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5 Books Every Sound Design Student Should Read

Contrary to popular belief, a sound designer does more than find music for a show. They go a long way in making sure everyone’s mics are working properly right down to small tasks like selecting all the sound effects for the show. Although having a background in music is essential, having the right education is a priority. Here are the top five books every sound design student should read at least once!


Sound design for the stage (Crowood Theater Companions) by Gareth Fry

This book describes the process of creating a show, from the first contact to the press evening, with examples of high-level productions. Topics include analyzing a script to develop ideas; discuss your work with a director; tell the emotional story; working with music; how to record, create, process and extract sound; key aspects of acoustics and speech intelligibility; the policy of radio microphones and vocal fallback; design a sound system; and what to do when things go wrong.

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5 Books Every Sound Design Student Should ReadThe Art of Theatrical Sound Design: A Practical Guide (Behind the Scenes) by Victoria Deiorio

Focusing on the artistry behind the decisions made by theater sound designers, this guide is for anyone looking to understand the nature of sound and how to apply it to the stage. Through proven guidance and lessons in practical application, The Art of Theatrical Sound Design enables developing artists to apply psychology, physiology, sociology, anthropology, and all aspects of sound phenomenology to theatrical sound design.

Structured in three parts, the book explores, theoretically, how human beings perceive the vibration of sound; offers exercises to develop storytelling support by creating an emotional journey for the audience; examines how to collaborate and communicate as a theater artist; and explains how to create a cohesive sound design for the stage.

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5 Books Every Sound Design Student Should ReadMixing a Musical 2nd Edition by Shannon Slaton

Mixing a Musical: Broadway Theatrical Sound Techniques, Second Edition draws the curtain on one of the least understood careers in live theater: the role and responsibilities of the sound technician.

This comprehensive book encompasses every position from shop floor staff to assistant designer to sound card operator and everything in between. Written in a clear, easy-to-read style, and illustrated with real-life examples from personal experience and professional interviews, Slaton shows you how to mix live theater performances from the basics of equipment and setups, by using sound levels to create atmosphere, emotion and tension to ensure a top notch performance every time.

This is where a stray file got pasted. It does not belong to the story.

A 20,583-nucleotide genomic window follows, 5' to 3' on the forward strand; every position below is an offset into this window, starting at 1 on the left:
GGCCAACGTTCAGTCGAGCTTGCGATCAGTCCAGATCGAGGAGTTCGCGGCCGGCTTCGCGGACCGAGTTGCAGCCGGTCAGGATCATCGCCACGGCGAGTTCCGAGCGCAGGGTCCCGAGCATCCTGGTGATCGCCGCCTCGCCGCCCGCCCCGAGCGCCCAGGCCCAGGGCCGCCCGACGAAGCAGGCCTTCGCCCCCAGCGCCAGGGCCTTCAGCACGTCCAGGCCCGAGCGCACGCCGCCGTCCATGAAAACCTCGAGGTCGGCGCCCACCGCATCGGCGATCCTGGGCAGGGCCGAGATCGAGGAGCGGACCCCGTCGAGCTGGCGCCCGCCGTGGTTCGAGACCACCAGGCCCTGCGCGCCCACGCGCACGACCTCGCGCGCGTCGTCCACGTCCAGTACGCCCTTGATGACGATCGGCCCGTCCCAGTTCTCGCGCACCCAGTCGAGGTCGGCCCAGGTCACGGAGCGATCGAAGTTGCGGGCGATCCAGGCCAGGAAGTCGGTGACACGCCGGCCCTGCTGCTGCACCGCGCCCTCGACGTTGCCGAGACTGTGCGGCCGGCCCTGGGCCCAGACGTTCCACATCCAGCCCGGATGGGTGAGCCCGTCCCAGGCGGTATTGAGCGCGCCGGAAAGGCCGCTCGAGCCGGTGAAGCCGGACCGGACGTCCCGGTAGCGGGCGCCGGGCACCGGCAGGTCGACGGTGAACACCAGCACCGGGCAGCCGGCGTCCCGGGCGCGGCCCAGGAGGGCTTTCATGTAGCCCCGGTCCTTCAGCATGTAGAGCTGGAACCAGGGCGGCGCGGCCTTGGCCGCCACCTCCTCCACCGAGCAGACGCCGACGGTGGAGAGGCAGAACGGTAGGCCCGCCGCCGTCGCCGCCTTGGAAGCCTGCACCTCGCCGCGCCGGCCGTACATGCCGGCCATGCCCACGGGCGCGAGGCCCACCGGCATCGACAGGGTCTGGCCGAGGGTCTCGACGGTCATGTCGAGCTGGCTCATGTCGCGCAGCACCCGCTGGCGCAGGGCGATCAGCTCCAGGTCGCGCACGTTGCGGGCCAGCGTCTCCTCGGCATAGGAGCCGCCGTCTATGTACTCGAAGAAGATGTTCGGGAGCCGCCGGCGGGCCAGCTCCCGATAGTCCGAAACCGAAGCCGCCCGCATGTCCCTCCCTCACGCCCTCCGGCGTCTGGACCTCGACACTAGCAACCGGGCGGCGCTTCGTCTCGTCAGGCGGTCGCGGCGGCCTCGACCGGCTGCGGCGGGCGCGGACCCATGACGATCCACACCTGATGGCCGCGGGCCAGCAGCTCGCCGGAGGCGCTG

This new edition pays particular attention to the mix of techniques and practices. And, special features of the book include interviews with some of today’s most celebrated mixers and designers.

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5 Books Every Sound Design Student Should ReadGreat Live Sound: A Practical Guide for Every Sound Technician Pin by James Wasem

This handy guide is the BEST PLACE TO START for new sound technicians of all backgrounds and experience levels. This book will provide you with clear explanations, simple instructions and will focus on the most important fundamentals when it comes to operating a live sound system.

Audio beginners will appreciate this easy-to-follow manual that offers a consistent training approach, professional advice, and quick tips for achieving great live sound.

Whether you want to get rid of feedback, improve your mix, or take your understanding to the next level, Great Live Sound is the resource for you.

Each section and chapter of the book is designed to guide you through the most important things you need to know about live sound, including identifying key components in your PA system, preparing for a sound check and mixing, and handling some of the common issues with live sound in challenging mixing environments.

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5 Books Every Sound Design Student Should ReadSound and music for the theater 4th edition by Deena Kaye (Author) and James Lebrecht (Contributor)

Covering all phases of a theatrical production, this fourth edition of Sound and Music for Theater traces the sound design process from initial concept to implementation in live performances.

The book discusses the early evolution of sound design and how it supports the piece, from finding sources of music and effects to negotiating a contract. It shows you how to organize the construction of sound design elements, how the designer operates during a rehearsal, and how to set up and train an operator to operate sound equipment. This instructive information is interspersed with “war shops” outlining real-world problems with solutions you can apply in your own work, whether you’re a sound designer, composer, or sound operator.

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